Washington, DC – A new report released today by the DC Fiscal Policy Institute uncovers a $740 million gap over the last seven years between actual funding for DC’s public and public charter schools and the level that would be considered minimally adequate. The report, “Educational Equity Requires an Adequate School Budget: Steps to Fund Educational Success in the District,” makes the case that the education budget continues to fail the students it’s meant to serve—and puts the onus on policymakers to do better.
Hit hardest by the cuts are Black and brown students whose schools need the money most—those attending schools east of the Anacostia River.
“DC’s education budget continues to fall far below what experts say is adequate and does not keep up with rising costs year-to-year,” said Alyssa Noth, Education Policy Analyst at the DC Fiscal Policy Institute (DCFPI). “This disconnect leads to forced budget cuts and budget choices that disproportionally impact low-income students.”
The District commissioned a 2013 study of what it would take to adequately fund its schools, and the city has not met the target in any of the seven years since that report was finished. DCFPI’s reports adds up the cumulative adequacy shortfall. In the wake of the shortfalls, DCPS has diverted half of the funds intended to support students at risk of academic failure, and this year made deep budget cuts to 19 schools, 15 of them in Ward 7 and Ward 8.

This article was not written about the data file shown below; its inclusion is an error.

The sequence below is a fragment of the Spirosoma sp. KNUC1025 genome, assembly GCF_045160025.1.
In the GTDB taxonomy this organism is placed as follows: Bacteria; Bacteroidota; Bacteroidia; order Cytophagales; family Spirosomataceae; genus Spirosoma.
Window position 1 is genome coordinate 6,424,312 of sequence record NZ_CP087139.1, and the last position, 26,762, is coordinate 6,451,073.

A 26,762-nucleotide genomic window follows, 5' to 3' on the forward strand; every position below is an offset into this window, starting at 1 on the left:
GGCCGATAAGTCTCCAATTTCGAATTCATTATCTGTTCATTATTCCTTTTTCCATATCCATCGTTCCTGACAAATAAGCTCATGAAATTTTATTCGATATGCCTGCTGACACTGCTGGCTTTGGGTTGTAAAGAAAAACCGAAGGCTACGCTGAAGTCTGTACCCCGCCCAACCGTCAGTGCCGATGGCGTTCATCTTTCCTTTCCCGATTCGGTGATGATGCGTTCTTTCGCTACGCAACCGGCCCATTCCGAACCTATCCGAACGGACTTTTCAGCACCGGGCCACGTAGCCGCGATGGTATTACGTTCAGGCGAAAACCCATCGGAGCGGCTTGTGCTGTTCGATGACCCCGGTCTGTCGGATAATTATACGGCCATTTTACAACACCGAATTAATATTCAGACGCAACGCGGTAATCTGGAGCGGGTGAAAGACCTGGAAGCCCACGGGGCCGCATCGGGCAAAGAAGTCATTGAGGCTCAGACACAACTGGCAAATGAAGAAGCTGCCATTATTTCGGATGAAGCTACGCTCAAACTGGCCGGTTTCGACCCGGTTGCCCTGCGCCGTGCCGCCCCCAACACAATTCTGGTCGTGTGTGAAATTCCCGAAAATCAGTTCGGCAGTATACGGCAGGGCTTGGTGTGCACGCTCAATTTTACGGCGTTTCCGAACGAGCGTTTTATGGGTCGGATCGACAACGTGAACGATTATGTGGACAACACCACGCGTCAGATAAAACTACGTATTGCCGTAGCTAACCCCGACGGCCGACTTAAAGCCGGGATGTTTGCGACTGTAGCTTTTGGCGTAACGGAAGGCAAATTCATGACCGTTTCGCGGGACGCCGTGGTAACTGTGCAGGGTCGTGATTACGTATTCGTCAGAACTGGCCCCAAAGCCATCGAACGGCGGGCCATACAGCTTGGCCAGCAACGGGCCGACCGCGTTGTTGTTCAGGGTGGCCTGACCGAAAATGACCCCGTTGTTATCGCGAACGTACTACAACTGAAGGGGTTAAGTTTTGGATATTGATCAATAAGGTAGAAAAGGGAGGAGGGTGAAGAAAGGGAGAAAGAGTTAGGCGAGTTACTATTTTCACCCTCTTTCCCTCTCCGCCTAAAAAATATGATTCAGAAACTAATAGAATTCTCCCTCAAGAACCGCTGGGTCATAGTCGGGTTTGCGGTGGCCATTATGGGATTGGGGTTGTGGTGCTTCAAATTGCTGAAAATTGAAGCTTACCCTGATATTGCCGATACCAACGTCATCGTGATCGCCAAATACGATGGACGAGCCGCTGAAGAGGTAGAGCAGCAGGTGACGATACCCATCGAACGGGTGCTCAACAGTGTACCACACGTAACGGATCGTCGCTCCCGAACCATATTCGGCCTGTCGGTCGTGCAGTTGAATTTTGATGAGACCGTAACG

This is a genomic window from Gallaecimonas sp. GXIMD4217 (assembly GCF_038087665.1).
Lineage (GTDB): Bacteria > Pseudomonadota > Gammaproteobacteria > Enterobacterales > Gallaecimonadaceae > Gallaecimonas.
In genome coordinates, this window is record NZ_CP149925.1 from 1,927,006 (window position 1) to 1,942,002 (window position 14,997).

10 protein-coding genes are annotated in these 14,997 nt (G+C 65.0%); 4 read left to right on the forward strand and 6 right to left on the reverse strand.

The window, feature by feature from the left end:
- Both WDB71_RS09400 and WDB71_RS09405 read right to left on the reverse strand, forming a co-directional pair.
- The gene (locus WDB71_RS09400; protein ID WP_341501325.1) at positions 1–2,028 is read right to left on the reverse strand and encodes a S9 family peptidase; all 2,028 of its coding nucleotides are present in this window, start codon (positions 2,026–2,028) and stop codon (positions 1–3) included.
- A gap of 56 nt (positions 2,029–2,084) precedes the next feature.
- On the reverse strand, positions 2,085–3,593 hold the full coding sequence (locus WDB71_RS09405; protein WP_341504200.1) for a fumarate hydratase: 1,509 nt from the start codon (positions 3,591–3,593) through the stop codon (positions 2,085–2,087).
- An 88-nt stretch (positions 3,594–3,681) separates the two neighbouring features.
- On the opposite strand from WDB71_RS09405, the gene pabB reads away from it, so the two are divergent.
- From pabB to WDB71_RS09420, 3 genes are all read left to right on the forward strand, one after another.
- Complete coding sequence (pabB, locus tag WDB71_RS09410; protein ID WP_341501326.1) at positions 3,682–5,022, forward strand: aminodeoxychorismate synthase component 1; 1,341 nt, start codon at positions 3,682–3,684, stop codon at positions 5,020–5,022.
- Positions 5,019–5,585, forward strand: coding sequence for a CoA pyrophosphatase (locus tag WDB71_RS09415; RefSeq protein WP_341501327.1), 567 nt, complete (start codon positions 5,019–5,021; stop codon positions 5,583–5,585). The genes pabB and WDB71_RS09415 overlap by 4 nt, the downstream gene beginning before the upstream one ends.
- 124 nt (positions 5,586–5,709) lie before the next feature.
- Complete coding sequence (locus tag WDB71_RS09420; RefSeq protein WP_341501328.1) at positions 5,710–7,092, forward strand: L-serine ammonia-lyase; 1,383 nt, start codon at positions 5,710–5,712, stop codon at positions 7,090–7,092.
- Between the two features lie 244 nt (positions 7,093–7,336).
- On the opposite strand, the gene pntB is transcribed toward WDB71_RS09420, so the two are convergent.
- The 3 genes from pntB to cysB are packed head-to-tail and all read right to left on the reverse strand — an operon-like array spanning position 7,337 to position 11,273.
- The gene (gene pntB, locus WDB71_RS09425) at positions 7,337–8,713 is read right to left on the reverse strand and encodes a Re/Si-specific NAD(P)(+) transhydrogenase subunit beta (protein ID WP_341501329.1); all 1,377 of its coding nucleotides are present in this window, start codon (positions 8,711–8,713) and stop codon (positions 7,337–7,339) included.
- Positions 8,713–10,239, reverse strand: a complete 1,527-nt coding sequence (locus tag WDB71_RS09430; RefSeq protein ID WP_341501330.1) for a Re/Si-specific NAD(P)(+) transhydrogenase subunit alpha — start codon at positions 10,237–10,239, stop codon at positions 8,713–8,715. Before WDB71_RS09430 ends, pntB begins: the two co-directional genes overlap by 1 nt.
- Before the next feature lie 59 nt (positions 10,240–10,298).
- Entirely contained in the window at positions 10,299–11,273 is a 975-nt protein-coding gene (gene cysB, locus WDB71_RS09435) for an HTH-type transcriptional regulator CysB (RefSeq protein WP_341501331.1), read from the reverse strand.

The report calls for policymakers to correct past choices and stop intentionally underfunding the city’s schools. Noth recommends both short- and long-term solutions, which include a two-year plan that would close the gap, and a new staffing model.
“The Mayor and DC Council both have a role to play in building a better budget,” said Noth. “A rational budget-setting process is the first step in supporting the 94,000 public school students that show up to school every day eager and capable of learning at high levels.”
The report is the first of a four-part series on education funding in the District. The series will analyze budget adequacy, practices, and why money matters for academic achievement.